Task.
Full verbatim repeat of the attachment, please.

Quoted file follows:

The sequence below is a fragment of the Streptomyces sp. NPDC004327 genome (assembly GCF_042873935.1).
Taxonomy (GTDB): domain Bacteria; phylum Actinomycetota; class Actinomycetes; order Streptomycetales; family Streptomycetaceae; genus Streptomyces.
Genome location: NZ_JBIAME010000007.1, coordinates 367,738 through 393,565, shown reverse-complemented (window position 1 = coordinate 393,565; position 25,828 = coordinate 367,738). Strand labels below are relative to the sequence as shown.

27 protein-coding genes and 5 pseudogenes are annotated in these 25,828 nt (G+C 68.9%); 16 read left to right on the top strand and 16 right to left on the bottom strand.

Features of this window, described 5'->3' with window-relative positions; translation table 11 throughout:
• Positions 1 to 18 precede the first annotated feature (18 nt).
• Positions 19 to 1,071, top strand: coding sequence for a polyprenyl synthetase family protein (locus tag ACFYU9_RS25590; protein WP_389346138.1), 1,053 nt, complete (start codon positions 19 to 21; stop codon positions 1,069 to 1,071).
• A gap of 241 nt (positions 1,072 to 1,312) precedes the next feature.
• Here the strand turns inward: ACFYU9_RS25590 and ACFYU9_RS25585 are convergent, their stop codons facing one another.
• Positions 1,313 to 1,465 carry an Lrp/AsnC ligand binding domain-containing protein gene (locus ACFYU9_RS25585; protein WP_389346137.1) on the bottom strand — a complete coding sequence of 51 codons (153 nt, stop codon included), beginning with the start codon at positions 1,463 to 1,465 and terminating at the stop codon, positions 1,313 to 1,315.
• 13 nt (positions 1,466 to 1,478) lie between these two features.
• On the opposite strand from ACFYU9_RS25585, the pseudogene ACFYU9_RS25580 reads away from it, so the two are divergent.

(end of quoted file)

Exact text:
The sequence below is a fragment of the Streptomyces sp. NPDC004327 genome (assembly GCF_042873935.1).
Taxonomy (GTDB): domain Bacteria; phylum Actinomycetota; class Actinomycetes; order Streptomycetales; family Streptomycetaceae; genus Streptomyces.
Genome location: NZ_JBIAME010000007.1, coordinates 367,738 through 393,565, shown reverse-complemented (window position 1 = coordinate 393,565; position 25,828 = coordinate 367,738). Strand labels below are relative to the sequence as shown.

27 protein-coding genes and 5 pseudogenes are annotated in these 25,828 nt (G+C 68.9%); 16 read left to right on the top strand and 16 right to left on the bottom strand.

Features of this window, described 5'->3' with window-relative positions; translation table 11 throughout:
• Positions 1 to 18 precede the first annotated feature (18 nt).
• Positions 19 to 1,071, top strand: coding sequence for a polyprenyl synthetase family protein (locus tag ACFYU9_RS25590; protein WP_389346138.1), 1,053 nt, complete (start codon positions 19 to 21; stop codon positions 1,069 to 1,071).
• A gap of 241 nt (positions 1,072 to 1,312) precedes the next feature.
• Here the strand turns inward: ACFYU9_RS25590 and ACFYU9_RS25585 are convergent, their stop codons facing one another.
• Positions 1,313 to 1,465 carry an Lrp/AsnC ligand binding domain-containing protein gene (locus ACFYU9_RS25585; protein WP_389346137.1) on the bottom strand — a complete coding sequence of 51 codons (153 nt, stop codon included), beginning with the start codon at positions 1,463 to 1,465 and terminating at the stop codon, positions 1,313 to 1,315.
• 13 nt (positions 1,466 to 1,478) lie between these two features.
• On the opposite strand from ACFYU9_RS25585, the pseudogene ACFYU9_RS25580 reads away from it, so the two are divergent.